Mayor Lori Lightfoot offered new Chicago Police Superintendent David Brown her “unflagging support” on Thursday — even as she once again called his strategy for Memorial Day “a fail.”
Lightfoot said the comments she made on Tuesday had been misinterpreted by some as an attack on Brown, who has been on the job approximately a month.
“Superintendent Brown has, and will continue to have, my unflagging support, full stop,” Lightfoot said at a news conference when she announced the latest on efforts to lift restrictions designed to stop the spread of the coronavirus.
During the Memorial Day holiday weekend, 49 people were shot in Chicago and 10 died. Brown called that an “unacceptable level of violence” that marked the city’s bloodiest Memorial Day weekend since 2015, even as the city remains under a stay-at-home order during the coronavirus pandemic.
Lightfoot did not mince words Tuesday when asked about the performance of her hand-picked top cop. The mayor hired Brown and charged him with making Chicago the safest big city in America.
“Whatever the strategy was, it did not work,” Lightfoot said, adding that she would not allow summer weekends to be turned into a “blood bath.”
But Lightfoot said Thursday she backed Brown and is “100%-plus committed to his success.”
In addition, the mayor said she and Brown are in “lockstep” in their efforts to reduce crime while building residents’ trust in the Chicago Police Department by holding officers accountable for misconduct, even amid the pandemic.
Lightfoot said the importance of that effort was highlighted by the death of George Floyd in Minneapolis while in police custody after an officer used his knee to pin Floyd’s throat to the asphalt for eight minutes.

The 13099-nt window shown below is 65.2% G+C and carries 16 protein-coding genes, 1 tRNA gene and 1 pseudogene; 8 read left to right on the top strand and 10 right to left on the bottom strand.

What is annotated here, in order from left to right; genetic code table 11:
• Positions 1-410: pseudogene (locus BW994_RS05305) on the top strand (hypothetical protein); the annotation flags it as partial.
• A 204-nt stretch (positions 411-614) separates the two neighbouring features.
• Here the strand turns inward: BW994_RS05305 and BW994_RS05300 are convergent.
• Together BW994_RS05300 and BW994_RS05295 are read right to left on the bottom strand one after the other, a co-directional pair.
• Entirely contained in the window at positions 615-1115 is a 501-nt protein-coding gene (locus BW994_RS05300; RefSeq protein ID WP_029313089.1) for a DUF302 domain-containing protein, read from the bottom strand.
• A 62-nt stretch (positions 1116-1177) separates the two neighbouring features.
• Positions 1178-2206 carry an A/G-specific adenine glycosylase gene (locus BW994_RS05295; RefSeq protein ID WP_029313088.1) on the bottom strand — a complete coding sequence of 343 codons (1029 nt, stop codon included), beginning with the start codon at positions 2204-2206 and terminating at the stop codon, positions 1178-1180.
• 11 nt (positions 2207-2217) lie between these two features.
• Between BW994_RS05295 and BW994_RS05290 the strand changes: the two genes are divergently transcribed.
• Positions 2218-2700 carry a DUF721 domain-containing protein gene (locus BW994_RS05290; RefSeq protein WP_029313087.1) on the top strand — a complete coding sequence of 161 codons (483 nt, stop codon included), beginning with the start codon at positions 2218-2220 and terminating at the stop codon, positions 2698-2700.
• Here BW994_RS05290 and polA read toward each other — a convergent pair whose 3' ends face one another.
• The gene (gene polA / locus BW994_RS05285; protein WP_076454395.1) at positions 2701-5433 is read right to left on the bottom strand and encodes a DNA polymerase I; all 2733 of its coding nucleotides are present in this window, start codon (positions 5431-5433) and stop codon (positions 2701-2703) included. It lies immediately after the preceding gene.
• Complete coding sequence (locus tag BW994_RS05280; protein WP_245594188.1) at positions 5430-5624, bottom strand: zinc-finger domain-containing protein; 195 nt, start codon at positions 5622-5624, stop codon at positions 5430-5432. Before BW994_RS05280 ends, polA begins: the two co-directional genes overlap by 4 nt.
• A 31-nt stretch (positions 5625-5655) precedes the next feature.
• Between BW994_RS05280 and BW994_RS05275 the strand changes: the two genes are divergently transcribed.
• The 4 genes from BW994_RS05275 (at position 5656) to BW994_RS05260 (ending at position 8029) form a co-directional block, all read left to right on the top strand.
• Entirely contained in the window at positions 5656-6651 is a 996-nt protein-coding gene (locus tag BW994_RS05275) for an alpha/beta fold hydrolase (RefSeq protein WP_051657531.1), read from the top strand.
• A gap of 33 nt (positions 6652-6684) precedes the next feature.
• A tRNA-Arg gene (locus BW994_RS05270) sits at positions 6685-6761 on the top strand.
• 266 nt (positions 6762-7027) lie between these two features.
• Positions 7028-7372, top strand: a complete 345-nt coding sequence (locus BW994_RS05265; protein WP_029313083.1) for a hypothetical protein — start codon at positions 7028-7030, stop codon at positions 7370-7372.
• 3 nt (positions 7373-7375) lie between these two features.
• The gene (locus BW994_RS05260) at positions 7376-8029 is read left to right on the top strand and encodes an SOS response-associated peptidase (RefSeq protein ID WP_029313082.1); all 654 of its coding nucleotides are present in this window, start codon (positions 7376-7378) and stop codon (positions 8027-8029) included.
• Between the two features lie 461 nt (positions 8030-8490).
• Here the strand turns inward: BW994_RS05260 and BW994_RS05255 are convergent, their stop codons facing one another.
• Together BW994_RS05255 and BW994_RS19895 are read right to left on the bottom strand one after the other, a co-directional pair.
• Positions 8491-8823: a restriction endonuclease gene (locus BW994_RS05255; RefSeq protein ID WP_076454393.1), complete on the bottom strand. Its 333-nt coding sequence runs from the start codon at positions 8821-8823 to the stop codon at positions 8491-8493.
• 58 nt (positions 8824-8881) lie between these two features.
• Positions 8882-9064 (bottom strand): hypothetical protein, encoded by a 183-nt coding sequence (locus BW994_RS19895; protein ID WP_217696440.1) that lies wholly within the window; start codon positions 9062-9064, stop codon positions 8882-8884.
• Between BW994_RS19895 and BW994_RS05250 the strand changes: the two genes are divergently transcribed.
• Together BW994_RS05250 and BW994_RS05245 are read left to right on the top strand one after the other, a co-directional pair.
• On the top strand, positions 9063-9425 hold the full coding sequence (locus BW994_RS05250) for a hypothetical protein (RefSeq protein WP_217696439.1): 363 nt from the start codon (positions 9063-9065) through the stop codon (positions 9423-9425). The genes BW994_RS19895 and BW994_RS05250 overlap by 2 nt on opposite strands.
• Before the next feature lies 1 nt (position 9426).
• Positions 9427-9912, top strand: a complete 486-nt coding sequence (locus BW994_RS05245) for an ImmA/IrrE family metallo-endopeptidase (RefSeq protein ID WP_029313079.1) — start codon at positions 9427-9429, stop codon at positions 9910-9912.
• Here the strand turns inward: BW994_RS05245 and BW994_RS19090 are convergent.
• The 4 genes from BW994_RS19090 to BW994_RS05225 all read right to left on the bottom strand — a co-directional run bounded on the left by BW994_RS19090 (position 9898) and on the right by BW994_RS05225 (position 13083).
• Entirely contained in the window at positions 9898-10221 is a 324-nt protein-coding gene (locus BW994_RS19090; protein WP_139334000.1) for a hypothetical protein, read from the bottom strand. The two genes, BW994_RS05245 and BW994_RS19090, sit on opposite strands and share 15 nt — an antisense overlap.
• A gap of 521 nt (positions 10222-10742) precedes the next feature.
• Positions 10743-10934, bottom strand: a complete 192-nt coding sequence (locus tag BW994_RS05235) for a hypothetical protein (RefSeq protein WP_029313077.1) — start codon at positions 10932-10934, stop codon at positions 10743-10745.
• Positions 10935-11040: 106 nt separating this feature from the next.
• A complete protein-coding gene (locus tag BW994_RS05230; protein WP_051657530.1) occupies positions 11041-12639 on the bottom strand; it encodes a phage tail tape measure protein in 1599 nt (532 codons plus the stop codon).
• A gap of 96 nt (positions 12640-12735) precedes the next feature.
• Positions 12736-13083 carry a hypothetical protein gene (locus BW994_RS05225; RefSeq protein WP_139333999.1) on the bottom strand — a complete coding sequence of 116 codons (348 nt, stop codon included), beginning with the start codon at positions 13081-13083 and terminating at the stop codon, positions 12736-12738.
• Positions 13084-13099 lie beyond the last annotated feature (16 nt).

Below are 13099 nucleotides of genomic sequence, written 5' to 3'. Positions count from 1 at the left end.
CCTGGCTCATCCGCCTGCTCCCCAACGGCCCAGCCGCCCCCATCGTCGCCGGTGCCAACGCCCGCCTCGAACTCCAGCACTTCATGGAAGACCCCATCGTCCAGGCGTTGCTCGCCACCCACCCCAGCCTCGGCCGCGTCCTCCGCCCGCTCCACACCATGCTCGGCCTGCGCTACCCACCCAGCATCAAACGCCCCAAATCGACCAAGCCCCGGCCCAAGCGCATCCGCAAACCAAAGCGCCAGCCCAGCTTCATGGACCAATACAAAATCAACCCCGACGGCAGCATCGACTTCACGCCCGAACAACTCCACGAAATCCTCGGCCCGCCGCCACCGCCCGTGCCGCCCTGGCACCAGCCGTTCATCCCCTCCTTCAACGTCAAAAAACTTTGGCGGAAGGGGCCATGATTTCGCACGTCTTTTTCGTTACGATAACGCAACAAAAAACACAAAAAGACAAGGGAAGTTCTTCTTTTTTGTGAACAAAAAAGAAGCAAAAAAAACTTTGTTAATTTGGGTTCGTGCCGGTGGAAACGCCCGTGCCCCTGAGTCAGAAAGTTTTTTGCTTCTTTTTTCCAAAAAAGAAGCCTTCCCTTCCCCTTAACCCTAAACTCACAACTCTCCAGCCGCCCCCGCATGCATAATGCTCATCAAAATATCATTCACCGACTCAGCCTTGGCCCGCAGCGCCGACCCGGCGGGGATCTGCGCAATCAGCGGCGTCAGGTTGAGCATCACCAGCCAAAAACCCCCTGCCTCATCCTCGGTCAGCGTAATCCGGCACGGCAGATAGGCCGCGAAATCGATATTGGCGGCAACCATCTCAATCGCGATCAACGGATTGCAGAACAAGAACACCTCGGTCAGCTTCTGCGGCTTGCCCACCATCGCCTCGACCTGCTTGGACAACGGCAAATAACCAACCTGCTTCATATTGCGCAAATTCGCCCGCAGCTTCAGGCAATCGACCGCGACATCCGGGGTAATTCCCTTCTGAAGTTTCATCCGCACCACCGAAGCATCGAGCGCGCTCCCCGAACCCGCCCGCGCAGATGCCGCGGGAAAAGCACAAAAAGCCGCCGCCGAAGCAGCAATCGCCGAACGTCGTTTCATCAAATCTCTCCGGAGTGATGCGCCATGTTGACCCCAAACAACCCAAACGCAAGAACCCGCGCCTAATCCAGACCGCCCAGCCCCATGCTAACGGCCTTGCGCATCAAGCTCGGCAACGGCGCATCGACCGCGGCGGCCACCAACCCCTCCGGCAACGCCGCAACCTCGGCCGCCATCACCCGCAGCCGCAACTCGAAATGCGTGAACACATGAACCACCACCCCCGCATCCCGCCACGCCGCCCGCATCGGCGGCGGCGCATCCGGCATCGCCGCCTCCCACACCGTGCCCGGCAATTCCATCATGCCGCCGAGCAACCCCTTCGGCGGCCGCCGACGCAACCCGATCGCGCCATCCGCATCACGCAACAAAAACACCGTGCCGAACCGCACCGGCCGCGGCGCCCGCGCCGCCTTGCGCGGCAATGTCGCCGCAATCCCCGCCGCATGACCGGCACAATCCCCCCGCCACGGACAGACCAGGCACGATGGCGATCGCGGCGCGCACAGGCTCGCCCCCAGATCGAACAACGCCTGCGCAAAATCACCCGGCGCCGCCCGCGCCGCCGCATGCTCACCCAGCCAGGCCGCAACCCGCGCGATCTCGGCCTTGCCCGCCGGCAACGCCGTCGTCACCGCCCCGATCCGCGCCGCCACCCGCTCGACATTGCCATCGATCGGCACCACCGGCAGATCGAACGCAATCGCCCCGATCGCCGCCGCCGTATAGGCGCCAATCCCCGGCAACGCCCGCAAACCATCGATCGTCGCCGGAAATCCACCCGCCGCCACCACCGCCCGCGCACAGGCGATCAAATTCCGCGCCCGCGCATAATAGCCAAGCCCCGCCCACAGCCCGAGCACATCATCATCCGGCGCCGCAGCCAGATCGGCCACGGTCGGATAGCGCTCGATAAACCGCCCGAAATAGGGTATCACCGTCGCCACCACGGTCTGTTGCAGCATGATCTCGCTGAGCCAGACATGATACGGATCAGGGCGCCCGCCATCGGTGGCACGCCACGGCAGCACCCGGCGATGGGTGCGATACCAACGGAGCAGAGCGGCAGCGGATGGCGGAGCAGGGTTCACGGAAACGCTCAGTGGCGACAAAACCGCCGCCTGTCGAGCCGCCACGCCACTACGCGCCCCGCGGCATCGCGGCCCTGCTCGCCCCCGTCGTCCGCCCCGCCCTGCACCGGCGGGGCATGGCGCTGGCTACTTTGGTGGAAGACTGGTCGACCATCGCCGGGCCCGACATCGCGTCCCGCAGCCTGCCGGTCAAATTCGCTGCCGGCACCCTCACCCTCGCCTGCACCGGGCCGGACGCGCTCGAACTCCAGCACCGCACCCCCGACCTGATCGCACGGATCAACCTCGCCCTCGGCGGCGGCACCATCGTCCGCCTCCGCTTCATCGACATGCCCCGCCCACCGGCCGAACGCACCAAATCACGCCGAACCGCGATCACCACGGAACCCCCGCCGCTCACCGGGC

The video of Floyd’s death brought back the “trauma” caused by the video of the murder of Laquan McDonald, a teenager who was shot 16 times by former Chicago police Officer Jason Van Dyke in October 2014, Lightfoot said.
Like McDonald, Floyd was black, and died during a confrontation with a white police officer. While protests erupted in Chicago after the video of McDonald’s death became public, riots have swept Minneapolis.
“There but for the grace of God goes Chicago,” Lightfoot said, who noted that she ran for mayor in the aftermath of the scandal caused by McDonald’s death. “It has been a painful reminder that while we have been focused on fighting this virus, we know our work in facing hard truths about disparities and injustices is not yet done and that we have to remain resolute and not lose sight of why fighting these fights is so critically important.”
Lightfoot said she found the video “sickening” and that it made her hug her daughter tighter than usual, and worry about her brothers and other relatives who are black men.
“We need our police to be working alongside us, supporting us, and protecting all of us,” Lightfoot said, vowing to hold Chicago’s police officers to the highest standards. “We simply can’t go backward.”